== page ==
• From Cleveland Polices' Beat Surgery. Cleveland Police hold regular beat surgeries in conjunction with the Students' Union. The friendly Police Community Support Officers are on hand to give safety tips and advice and you can report any issues you may have to them. Follow SU Student Support - SUSS on Facebook to find out when they will be in the SU.

How can I help someone who is being bullied or harassed?

When someone is experiencing difficulties they will often speak to someone they can trust. You might not be able to solve their problems but by listening and supporting your friend you can help.

    Be Supported

    Make sure they are safe

  • If they are in immediate danger or are seriously injured, call 999
  • Find a safe place. If this isn't possible you can:
    • Call Campus Security on 01642 342086 or go to their office, Ground Floor, The Library. They can offer you a physical or CCTV escort across campus if you are feeling vulnerable and you can report any issues to them directly.
    • If you are in Middlesbrough, Safe Spaces is a service for students where they can seek help and refuge if needed. Businesses that take part in this scheme can be easily identified by the yellow Safe Spaces stickers in their windows. This service is for students who feel threatened or vulnerable and they can expect to be given somewhere to sit for a short period of time, first aid (if needed) and a taxi can be rung for them. Safe Spaces in Middlesbrough.
    • Go to the Students' Union. All venue staff are either SIA Door Supervisor qualified or working towards their qualification.
  • Get advice

  • Listening to your friend will help and show them that they are not alone.
  • From Student and Library Services. A Student Adviser will listen to your concerns in confidence and discuss the options available to you and your friend, including our complaints procedure, and how to access further support if needed.

    Go to the first floor of the Student Centre and ask to see a Student Adviser through our drop-in service which is available any time between 9.30am and 4.00pm, Monday to Friday. Or you can call 01642 342277 to book an appointment with a Student Adviser at the drop-in.
  • From Teesside University Students’ Union. The Students’ Union Student Support offers independent advice and representation. Their friendly and confidential service can offer advice and support you and your friend.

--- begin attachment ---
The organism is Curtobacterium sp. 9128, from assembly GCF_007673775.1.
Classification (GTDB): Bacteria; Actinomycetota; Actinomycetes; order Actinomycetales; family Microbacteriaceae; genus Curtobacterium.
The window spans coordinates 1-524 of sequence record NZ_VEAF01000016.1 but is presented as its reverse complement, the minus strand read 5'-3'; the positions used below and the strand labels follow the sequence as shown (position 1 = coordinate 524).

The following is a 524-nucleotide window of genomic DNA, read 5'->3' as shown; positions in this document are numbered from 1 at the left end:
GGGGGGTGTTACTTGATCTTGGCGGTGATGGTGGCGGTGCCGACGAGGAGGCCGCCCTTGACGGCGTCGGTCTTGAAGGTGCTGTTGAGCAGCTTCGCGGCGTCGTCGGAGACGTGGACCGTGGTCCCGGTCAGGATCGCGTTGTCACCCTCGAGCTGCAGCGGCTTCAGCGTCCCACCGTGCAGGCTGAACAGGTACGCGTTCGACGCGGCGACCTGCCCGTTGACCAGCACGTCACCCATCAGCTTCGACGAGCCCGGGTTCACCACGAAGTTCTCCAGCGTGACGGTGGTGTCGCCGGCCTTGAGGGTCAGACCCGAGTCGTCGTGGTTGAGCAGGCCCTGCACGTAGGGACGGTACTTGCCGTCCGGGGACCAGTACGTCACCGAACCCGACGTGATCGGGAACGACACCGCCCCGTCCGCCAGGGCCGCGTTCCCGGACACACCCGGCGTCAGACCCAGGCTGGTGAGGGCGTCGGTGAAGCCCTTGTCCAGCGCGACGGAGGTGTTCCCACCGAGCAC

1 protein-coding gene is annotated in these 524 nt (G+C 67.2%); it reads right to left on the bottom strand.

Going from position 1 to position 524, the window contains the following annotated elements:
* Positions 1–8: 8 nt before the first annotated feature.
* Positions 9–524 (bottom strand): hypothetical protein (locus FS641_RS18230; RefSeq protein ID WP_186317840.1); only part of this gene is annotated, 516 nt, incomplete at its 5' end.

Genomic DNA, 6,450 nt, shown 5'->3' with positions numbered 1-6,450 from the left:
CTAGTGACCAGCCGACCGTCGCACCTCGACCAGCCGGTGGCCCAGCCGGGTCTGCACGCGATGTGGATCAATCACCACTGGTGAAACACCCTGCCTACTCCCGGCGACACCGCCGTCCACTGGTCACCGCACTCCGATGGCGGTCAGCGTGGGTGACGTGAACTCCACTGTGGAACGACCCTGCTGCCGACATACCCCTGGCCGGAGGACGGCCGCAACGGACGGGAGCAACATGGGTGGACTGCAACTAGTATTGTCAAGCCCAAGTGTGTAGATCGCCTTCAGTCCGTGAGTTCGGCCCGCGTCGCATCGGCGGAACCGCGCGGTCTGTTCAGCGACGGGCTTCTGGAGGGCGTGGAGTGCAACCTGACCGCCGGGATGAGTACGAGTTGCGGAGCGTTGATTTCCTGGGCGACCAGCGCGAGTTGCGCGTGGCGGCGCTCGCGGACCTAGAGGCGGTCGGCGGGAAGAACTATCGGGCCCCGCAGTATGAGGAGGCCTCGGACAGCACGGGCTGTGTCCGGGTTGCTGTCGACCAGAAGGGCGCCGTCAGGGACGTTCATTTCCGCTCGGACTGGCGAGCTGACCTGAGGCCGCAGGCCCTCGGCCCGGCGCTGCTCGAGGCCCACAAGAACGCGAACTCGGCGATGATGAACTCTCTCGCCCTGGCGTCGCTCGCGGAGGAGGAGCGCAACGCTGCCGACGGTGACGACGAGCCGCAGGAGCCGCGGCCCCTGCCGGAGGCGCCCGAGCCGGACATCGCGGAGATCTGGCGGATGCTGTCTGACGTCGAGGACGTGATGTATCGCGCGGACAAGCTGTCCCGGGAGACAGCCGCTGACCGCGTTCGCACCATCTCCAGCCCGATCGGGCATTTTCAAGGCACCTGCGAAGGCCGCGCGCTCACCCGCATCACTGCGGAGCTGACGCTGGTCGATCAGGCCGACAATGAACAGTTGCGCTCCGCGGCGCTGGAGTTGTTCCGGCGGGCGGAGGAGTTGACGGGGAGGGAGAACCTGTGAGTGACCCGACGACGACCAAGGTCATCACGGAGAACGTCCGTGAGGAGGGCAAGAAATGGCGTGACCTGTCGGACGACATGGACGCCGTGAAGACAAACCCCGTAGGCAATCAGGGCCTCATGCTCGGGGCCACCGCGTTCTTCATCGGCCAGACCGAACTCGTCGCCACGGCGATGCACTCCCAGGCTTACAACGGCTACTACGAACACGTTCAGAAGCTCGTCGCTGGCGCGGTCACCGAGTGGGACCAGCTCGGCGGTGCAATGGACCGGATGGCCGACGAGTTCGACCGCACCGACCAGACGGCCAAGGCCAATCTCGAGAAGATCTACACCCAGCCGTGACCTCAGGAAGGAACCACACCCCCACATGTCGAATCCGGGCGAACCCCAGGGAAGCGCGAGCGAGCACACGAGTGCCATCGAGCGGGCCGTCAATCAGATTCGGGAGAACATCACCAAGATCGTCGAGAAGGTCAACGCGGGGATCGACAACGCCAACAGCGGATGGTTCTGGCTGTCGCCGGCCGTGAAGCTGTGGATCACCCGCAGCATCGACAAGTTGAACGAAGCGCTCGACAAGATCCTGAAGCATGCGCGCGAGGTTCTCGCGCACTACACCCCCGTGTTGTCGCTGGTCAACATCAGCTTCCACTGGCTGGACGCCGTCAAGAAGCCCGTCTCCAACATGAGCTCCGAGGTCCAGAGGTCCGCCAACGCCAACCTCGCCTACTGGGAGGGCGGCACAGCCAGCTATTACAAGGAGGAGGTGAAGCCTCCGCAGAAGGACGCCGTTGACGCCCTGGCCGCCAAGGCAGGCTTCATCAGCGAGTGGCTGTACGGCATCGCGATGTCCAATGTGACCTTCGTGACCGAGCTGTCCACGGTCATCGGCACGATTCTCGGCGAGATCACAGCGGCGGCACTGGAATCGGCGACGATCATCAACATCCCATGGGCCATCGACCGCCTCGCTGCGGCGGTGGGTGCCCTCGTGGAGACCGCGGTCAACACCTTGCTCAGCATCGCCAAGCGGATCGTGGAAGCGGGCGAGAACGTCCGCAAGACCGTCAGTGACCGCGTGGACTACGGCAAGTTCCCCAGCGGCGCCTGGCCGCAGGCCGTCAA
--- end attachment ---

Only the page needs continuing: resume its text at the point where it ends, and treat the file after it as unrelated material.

Student Support is based on the first floor of the Students’ Union Building and is open 10am to 4pm (Mon to Thu) and 11am to 4pm (Fri).
  • From Cleveland Polices' Beat Surgery. Cleveland Police hold regular beat surgeries in conjunction with the Students' Union. The friendly Police Community Support Officers are on hand to give safety tips and advice and you can report any issues you may have to them. Follow SU Student Support - SUSS on Facebook to find out when they will be in the SU.
  • Report an incident

  • Encourage your friend to keep a diary including details and dates of any relevant incidents which have distressed them and the effect they have had on them.
  • To the University. Students and staff can report any incidents to the University. You can either report an incident and request support from an adviser or report anonymously. If you submit your report anonymously we will not be able to offer you any direct advice or officially investigate the incident. You can use the links at the top of this page to report any incidents.

Remember


When helping a friend with through a difficult time, you need to make sure that you look after yourself. It can be worrying when a friend is upset or, if you have had a similar experience yourself, it can bring back difficult memories or feelings. If you want to talk about your feelings whilst respecting your friends' privacy please see the different support options below.


Continuing Support


If you or someone you know have experienced a hate incident or hate crime there are a range of support options available for students.

  • Counselling service. Our confidential counselling service can support you through any personal or academic difficulties and develop constructive ways forward.
  • Disability advisers. Our specialist staff can help you access support and resources to ensure you have a great experience at Teesside.
  • Student advisers. A student adviser will listen to your concerns in confidence, offer options and talk about the support available.
  • Counselling service. Our confidential counselling service can support you through any personal or academic difficulties and develop constructive ways forward.
  • Disability advisers. Our specialist staff can help you access support and resources to ensure you have a great experience at Teesside.
  • Your academic school. If you feel able to, you can talk to your personal tutor or lecturer.
  • Student and Library Services. The University offers a wide range of support and advice services to help you.
  • Teesside University Students' Union. The SU offer free and totally independent support with a number of academic and student support issues. The service is also a hate crime reporting centre and offers a mediation service for students who are experiencing difficulties with their housemates.


Other support


  • Bullying UK offers advice on bullying at university and online
  • Hart Gables is a local charity who provide support to all those who identify as lesbian, gay, bisexual and/or trans in the North East.
  • The National Stalking Helpline is run by the Suzy Lamplugh Trust and can give support and advice to anyone experiencing stalking.
  • Victim Support is a national charity giving free and confidential help to victims of crime, witnesses, their family, friends and anyone else affected across England and Wales
  • Samaritans is available 24 hours a day to provide confidential emotional support for people who are experiencing feelings of distress or despair, including those which may lead to suicide.